Labyrinthitis Differential Diagnoses

Updated: Sep 02, 2020
  • Author: Mark E Boston, MD; Chief Editor: Robert A Egan, MD  more...
  • Print

Diagnostic Considerations

Vestibular neuritis

Viral labyrinthitis is often confused with vestibular neuritis, and the terms are occasionally used interchangeably in the literature. However, most authors agree that vestibular neuritis is a disorder of the vestibular nerve and is not associated with hearing loss. [10] Because the cochlea is affected in pan-labyrinthine inflammation, hearing loss is always present in persons with viral labyrinthitis.

Vestibular neuritis typically manifests as sudden, acute vertigo without hearing loss in an otherwise healthy patient. The condition is more common in the fourth and fifth decades of life and affects men and women equally. An upper respiratory tract infection often precedes the condition, and the disorder is more common in the spring and early summer.

Histopathologic nerve studies of patients with vestibular neuritis demonstrate axonal loss, endoneurial fibrosis, and atrophy. [10] These findings are consistent with a viral inflammatory etiology. The treatment of vestibular neuritis and viral labyrinthitis is similar.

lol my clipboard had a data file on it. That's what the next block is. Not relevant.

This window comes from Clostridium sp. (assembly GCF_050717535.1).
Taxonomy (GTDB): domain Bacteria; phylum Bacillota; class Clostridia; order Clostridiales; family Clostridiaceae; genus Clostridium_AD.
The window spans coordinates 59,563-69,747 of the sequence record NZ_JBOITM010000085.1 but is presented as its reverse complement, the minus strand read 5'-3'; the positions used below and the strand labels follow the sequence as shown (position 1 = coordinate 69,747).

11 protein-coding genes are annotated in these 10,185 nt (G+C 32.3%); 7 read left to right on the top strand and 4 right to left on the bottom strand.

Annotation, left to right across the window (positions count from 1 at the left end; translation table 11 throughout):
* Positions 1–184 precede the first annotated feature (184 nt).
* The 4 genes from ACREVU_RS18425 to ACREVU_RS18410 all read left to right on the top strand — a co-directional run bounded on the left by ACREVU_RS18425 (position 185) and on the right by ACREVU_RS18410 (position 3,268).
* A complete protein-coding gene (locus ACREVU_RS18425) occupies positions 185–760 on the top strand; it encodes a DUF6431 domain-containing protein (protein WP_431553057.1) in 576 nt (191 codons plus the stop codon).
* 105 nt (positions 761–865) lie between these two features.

Other conditions

A 2009 case report suggests that an early anterior inferior cerebellar artery infarction should be considered in patients presenting with acute hearing loss and vertigo. [18]

Noninfectious labyrinthitis is very rare in children; therefore, seek an alternative diagnosis in patients this age. Labyrinthitis resulting from otitis media or meningitis is not uncommon in children.

Conditions to consider in the differential diagnosis of labyrinthitis also include the following:

  • Vertebrobasilar insufficiency

  • Presyncopal dizziness

  • Cerebellar infarct

  • Dysequilibrium of aging

  • Drug-induced vertigo and/or hearing loss

Differential Diagnoses